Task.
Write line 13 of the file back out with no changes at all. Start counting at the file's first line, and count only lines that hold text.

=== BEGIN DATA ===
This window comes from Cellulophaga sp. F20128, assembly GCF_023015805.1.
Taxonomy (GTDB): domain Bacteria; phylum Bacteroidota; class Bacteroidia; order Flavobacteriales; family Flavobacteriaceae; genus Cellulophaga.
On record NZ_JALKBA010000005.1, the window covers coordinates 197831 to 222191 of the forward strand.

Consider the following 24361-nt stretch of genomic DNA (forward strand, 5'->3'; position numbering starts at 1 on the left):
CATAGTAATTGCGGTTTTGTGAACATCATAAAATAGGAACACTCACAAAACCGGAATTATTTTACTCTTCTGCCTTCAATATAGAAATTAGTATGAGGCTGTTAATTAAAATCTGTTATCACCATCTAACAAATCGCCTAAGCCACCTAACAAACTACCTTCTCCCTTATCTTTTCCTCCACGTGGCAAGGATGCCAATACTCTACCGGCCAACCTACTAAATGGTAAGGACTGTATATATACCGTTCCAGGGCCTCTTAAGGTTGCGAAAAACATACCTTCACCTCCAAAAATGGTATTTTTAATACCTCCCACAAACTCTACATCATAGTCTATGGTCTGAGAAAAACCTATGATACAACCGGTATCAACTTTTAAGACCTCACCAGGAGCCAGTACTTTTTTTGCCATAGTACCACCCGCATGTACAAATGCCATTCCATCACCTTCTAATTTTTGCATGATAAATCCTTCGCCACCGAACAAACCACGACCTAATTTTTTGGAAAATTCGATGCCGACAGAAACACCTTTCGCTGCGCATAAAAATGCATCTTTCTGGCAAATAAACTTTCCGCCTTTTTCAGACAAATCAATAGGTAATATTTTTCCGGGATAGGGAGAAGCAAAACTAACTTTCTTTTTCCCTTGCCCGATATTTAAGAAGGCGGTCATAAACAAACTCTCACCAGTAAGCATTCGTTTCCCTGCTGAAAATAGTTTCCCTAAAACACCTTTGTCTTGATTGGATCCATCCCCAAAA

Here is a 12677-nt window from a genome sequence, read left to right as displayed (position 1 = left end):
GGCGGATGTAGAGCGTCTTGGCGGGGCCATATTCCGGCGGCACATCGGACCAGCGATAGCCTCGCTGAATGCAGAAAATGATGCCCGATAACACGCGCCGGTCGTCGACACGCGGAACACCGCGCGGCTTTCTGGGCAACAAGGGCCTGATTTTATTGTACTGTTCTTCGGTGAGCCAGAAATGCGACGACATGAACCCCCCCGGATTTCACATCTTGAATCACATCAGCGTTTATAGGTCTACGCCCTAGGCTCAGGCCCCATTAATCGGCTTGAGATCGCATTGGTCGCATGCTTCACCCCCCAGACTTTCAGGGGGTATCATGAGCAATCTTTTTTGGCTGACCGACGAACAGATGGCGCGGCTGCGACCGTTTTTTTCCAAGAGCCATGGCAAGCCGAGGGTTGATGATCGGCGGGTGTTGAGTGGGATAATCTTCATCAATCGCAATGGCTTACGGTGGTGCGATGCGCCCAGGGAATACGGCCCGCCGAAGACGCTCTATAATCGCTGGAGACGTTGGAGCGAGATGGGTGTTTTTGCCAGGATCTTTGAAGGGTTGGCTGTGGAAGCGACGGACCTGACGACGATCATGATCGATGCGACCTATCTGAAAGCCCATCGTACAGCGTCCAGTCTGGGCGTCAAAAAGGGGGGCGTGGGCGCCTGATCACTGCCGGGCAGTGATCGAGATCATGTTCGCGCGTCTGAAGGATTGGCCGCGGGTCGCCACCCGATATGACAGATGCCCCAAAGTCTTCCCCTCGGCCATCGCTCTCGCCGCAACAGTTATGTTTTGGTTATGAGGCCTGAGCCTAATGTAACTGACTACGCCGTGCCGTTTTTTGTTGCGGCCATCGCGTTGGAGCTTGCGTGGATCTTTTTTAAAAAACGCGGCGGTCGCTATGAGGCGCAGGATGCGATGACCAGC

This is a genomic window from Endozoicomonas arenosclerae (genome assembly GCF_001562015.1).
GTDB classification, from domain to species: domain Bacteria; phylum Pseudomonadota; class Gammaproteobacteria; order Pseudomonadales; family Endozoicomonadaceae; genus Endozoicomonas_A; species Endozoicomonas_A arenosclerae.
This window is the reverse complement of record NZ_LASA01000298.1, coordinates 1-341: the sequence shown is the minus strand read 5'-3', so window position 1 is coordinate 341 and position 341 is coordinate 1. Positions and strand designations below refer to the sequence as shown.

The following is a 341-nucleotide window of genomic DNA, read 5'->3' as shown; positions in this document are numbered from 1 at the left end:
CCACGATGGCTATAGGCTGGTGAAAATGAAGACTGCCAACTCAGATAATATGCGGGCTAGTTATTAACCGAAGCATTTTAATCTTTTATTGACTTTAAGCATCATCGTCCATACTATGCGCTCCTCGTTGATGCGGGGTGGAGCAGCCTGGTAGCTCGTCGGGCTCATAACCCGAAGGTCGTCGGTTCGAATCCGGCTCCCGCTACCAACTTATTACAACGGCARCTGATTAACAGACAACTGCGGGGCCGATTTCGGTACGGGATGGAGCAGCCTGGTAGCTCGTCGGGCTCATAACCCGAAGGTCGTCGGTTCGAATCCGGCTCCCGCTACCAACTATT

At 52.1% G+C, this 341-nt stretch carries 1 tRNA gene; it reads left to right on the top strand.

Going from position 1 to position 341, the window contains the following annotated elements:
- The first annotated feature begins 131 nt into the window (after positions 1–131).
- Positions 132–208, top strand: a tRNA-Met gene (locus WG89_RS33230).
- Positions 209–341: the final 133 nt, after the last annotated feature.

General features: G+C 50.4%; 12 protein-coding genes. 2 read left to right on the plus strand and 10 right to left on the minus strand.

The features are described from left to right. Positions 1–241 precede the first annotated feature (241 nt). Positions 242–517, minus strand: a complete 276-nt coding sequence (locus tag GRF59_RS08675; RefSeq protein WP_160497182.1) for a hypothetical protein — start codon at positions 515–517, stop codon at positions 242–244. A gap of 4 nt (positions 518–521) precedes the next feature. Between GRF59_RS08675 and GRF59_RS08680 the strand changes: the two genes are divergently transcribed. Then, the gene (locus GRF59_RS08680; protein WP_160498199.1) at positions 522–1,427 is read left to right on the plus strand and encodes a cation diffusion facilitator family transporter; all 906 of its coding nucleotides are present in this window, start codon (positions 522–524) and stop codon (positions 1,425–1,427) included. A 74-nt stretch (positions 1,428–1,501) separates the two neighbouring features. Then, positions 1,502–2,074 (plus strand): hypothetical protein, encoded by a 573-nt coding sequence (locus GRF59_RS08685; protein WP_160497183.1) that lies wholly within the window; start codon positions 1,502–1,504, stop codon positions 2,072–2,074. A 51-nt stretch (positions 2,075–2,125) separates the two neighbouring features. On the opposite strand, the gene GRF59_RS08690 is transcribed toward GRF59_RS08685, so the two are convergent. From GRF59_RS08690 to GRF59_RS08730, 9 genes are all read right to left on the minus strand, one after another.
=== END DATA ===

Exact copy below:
At 52.1% G+C, this 341-nt stretch carries 1 tRNA gene; it reads left to right on the top strand.